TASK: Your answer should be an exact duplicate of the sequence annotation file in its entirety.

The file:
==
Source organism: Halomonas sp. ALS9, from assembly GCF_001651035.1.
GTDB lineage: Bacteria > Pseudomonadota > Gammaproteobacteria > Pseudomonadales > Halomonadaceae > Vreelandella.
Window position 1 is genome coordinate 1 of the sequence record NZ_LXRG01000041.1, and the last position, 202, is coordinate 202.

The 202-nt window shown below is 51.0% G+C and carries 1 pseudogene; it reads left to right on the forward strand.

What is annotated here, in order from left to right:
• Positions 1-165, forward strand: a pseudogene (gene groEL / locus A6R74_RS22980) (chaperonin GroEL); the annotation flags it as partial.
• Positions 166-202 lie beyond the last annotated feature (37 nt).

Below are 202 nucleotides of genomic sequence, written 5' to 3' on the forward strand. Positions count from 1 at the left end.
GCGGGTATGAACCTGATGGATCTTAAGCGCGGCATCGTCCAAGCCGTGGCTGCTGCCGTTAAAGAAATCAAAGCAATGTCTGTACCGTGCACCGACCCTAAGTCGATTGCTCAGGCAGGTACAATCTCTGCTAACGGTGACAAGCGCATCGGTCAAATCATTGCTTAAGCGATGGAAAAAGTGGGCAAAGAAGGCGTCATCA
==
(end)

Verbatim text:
Source organism: Halomonas sp. ALS9, from assembly GCF_001651035.1.
GTDB lineage: Bacteria > Pseudomonadota > Gammaproteobacteria > Pseudomonadales > Halomonadaceae > Vreelandella.
Window position 1 is genome coordinate 1 of the sequence record NZ_LXRG01000041.1, and the last position, 202, is coordinate 202.

The 202-nt window shown below is 51.0% G+C and carries 1 pseudogene; it reads left to right on the forward strand.

What is annotated here, in order from left to right:
• Positions 1-165, forward strand: a pseudogene (gene groEL / locus A6R74_RS22980) (chaperonin GroEL); the annotation flags it as partial.
• Positions 166-202 lie beyond the last annotated feature (37 nt).

Below are 202 nucleotides of genomic sequence, written 5' to 3' on the forward strand. Positions count from 1 at the left end.
GCGGGTATGAACCTGATGGATCTTAAGCGCGGCATCGTCCAAGCCGTGGCTGCTGCCGTTAAAGAAATCAAAGCAATGTCTGTACCGTGCACCGACCCTAAGTCGATTGCTCAGGCAGGTACAATCTCTGCTAACGGTGACAAGCGCATCGGTCAAATCATTGCTTAAGCGATGGAAAAAGTGGGCAAAGAAGGCGTCATCA